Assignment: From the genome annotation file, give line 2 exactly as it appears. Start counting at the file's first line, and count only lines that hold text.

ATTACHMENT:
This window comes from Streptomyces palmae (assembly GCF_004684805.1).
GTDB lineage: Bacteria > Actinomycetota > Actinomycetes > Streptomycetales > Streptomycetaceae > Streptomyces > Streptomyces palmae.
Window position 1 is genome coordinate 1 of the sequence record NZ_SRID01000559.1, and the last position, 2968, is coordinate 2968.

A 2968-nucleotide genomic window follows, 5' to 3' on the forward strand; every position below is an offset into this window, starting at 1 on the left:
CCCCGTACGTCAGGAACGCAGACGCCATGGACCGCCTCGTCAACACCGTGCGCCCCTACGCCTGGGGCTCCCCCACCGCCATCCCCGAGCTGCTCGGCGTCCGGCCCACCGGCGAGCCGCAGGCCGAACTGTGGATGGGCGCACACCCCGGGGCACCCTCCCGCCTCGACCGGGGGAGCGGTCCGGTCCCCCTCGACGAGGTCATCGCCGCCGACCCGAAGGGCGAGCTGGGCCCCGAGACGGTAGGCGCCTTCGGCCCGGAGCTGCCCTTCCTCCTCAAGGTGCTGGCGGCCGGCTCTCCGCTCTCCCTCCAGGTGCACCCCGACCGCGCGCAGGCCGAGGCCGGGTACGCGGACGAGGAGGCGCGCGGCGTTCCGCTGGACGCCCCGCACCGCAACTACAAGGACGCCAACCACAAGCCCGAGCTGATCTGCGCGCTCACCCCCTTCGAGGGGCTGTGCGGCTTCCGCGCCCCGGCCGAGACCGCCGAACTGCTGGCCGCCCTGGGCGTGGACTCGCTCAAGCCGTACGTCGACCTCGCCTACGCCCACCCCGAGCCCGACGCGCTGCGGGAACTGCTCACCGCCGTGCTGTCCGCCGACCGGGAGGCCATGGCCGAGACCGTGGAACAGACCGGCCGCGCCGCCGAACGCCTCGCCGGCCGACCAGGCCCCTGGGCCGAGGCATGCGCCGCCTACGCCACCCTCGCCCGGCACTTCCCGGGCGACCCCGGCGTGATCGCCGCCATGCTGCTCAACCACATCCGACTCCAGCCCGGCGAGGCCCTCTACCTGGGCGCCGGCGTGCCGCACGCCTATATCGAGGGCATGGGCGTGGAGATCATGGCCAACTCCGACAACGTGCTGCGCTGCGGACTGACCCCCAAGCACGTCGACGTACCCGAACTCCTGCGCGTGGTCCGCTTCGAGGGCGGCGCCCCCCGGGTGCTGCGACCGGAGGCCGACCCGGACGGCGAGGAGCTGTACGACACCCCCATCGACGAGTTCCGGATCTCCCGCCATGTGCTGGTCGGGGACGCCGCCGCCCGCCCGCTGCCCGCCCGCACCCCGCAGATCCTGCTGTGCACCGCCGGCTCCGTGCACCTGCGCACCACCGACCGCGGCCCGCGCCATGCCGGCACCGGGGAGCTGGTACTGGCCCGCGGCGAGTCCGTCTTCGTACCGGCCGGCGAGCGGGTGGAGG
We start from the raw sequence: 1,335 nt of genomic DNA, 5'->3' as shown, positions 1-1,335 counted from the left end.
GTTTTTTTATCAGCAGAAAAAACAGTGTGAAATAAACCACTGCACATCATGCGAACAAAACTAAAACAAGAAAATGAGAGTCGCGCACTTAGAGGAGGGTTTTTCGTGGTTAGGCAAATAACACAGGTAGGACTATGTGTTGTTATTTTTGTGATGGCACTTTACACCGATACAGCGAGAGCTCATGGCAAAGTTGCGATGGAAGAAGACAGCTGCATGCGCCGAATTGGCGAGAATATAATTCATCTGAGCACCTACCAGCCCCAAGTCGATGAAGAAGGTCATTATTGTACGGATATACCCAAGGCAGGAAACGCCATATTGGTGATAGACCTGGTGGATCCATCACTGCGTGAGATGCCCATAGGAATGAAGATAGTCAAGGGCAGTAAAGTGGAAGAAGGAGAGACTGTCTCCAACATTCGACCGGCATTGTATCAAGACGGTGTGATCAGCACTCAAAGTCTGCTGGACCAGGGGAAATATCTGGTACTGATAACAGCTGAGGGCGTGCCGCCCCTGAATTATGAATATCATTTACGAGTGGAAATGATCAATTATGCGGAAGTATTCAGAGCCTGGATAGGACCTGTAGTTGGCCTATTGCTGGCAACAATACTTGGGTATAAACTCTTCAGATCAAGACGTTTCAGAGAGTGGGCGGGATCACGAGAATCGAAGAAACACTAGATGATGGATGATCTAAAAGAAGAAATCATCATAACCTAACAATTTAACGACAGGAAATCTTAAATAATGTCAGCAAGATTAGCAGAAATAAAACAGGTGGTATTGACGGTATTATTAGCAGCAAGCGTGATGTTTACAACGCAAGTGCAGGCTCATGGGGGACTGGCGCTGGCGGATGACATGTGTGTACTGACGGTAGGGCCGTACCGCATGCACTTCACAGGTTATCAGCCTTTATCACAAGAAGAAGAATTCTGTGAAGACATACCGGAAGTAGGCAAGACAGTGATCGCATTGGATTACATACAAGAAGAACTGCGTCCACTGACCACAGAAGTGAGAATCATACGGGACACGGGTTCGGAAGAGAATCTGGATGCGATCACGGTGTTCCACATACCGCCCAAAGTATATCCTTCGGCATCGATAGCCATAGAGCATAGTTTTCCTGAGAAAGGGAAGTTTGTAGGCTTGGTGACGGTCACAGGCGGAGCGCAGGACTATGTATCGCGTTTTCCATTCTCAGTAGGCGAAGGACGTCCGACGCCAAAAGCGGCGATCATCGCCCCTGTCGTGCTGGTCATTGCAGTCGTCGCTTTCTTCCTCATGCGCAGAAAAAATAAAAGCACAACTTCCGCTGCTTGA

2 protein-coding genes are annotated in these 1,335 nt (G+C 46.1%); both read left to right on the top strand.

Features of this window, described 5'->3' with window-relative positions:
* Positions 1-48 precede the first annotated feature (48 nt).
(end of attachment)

GTDB lineage: Bacteria > Actinomycetota > Actinomycetes > Streptomycetales > Streptomycetaceae > Streptomyces > Streptomyces palmae.